Androgen deprivation therapy, a popular treatment for prostate cancer, may have a link to dementia, according to a recent analysis.
A recent analysis discovered a possible line between androgen deprivation therapy (ADT) — a common treatment for prostate cancer – and dementia.
A previous study done by researchers at the Perelman School of Medicine at the University of Pennsylvania found that men who received ADT may be at an increased risk for dementia, including Alzheimer’s disease, compared with men who were not treated with the therapy. The absolute increased risk of developing dementia, they determined, was 4.4 percent at five years.
Since that study was published in October 2016, researchers have looked into it further. This analysis, published in Prostate Cancer and Prostatic Diseases, looked at data from four different, global databases (PubMed, Web of Science, Embase, PsycINFO), comparing studies on ADT patients and dementia and Alzheimer’s. All the existing studies together, researchers said, support the link to dementia, and show a possible link to Alzheimer’s.
“This analysis tells us that the composite message of existing studies is that androgen deprivation therapy is associated with dementia,” according to Kevin Nead, M.D., MPhil, a radiation oncology resident with the Perelman School of Medicine at the University of Pennsylvania and an author on both studies.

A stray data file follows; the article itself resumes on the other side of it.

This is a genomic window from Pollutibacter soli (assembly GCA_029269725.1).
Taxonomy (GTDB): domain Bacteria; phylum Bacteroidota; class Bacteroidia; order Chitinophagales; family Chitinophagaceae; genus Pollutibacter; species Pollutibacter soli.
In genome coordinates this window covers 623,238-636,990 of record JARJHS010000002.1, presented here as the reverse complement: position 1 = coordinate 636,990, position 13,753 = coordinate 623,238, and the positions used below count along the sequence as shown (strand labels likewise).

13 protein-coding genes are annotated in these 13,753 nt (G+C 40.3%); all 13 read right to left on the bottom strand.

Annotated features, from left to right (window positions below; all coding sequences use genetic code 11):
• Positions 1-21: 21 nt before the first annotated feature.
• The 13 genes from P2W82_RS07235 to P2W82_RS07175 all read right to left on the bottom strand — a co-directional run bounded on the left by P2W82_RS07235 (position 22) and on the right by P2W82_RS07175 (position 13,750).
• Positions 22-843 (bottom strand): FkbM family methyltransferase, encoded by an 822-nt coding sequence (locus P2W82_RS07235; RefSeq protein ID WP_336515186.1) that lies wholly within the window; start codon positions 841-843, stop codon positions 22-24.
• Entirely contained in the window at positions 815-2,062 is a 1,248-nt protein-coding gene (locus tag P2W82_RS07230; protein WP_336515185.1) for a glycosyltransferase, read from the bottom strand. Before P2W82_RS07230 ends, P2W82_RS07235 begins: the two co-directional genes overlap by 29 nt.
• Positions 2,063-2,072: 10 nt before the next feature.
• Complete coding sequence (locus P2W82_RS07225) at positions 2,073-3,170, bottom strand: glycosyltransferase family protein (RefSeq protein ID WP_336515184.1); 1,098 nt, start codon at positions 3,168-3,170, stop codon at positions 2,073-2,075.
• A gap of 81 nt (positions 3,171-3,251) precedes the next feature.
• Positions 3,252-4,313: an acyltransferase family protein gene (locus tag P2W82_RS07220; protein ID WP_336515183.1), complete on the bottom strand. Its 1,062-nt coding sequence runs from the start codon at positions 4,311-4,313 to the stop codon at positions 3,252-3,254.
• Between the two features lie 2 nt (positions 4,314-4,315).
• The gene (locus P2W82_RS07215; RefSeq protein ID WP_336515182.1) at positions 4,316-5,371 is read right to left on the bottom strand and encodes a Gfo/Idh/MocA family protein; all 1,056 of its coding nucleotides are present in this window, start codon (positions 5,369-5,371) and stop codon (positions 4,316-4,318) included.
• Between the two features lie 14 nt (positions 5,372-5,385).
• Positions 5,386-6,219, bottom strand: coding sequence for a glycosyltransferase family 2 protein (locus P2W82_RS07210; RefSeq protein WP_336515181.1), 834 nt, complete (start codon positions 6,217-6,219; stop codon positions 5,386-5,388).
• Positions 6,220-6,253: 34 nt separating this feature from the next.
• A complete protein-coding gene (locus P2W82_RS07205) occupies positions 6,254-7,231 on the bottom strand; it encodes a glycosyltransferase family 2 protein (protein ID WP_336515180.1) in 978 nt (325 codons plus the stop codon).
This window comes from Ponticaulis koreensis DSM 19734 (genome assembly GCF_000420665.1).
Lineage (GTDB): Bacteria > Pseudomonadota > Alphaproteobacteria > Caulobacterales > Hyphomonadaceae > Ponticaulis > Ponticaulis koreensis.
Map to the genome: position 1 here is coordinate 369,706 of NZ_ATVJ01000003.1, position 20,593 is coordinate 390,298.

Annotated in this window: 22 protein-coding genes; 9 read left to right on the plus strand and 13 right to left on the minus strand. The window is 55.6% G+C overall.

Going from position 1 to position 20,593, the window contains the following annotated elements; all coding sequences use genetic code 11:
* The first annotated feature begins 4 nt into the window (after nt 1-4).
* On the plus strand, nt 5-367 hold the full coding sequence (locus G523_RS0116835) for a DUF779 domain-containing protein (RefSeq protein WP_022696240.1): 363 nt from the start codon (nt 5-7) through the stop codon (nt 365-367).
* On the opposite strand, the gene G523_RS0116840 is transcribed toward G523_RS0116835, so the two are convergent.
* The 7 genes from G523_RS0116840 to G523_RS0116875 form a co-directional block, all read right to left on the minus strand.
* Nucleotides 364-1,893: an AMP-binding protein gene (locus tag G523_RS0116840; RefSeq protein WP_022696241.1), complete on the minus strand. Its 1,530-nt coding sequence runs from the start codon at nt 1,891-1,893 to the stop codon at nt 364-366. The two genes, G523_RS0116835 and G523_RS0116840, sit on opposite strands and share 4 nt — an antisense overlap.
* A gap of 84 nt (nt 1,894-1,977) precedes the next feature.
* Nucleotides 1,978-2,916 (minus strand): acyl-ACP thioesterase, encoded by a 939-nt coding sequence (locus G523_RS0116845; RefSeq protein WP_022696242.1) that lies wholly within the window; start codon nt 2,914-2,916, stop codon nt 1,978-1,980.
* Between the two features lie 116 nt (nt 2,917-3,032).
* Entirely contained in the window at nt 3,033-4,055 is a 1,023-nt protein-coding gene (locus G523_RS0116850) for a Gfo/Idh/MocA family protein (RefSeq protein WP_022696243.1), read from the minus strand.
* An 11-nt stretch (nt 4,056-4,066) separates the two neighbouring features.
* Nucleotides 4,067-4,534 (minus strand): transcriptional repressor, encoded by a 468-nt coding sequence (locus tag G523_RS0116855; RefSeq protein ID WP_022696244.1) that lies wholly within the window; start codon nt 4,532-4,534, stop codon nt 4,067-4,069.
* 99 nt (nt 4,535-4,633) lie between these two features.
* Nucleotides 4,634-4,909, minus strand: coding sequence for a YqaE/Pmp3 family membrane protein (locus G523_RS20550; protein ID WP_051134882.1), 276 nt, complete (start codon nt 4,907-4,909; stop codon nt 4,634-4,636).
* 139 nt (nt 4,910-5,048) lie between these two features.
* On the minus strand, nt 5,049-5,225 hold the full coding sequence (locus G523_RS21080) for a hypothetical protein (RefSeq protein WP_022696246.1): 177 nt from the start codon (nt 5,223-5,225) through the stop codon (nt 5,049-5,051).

From the four databases, there were nine studies on the outcome of dementia among patients exposed to ADT versus a lesser-exposed comparison group (eg, ADT vs no ADT or continuous ADT vs intermittent). An analysis of 50,541 patients showed an increased risk of dementia among those who had undergone ADT. Nead clarified that this analysis shows correlation, although not causation at this point.
“Research shows androgens play a key role in neuron maintenance and growth, so the longer you undergo this therapy to decrease androgens, the more it may impact the brain’s normal functions,” Nead said.
A link between ADT and Alzheimer’s was found as well, but it was not as clearly defined as the link to dementia.
When the earlier study was published, Nead stated, “It would be really hard to justify not using a medication that we know extends life for a possible negative consequence that at this point is potential, probably at best, but nor proven.”
The more recent analysis suggests that the evidence between ADT and neurocognitive dysfunction continues to grow, said Nead, and should be a part of the conversations between doctors and patients: “There’s enough evidence of these links that patients should know about them when considering their options.”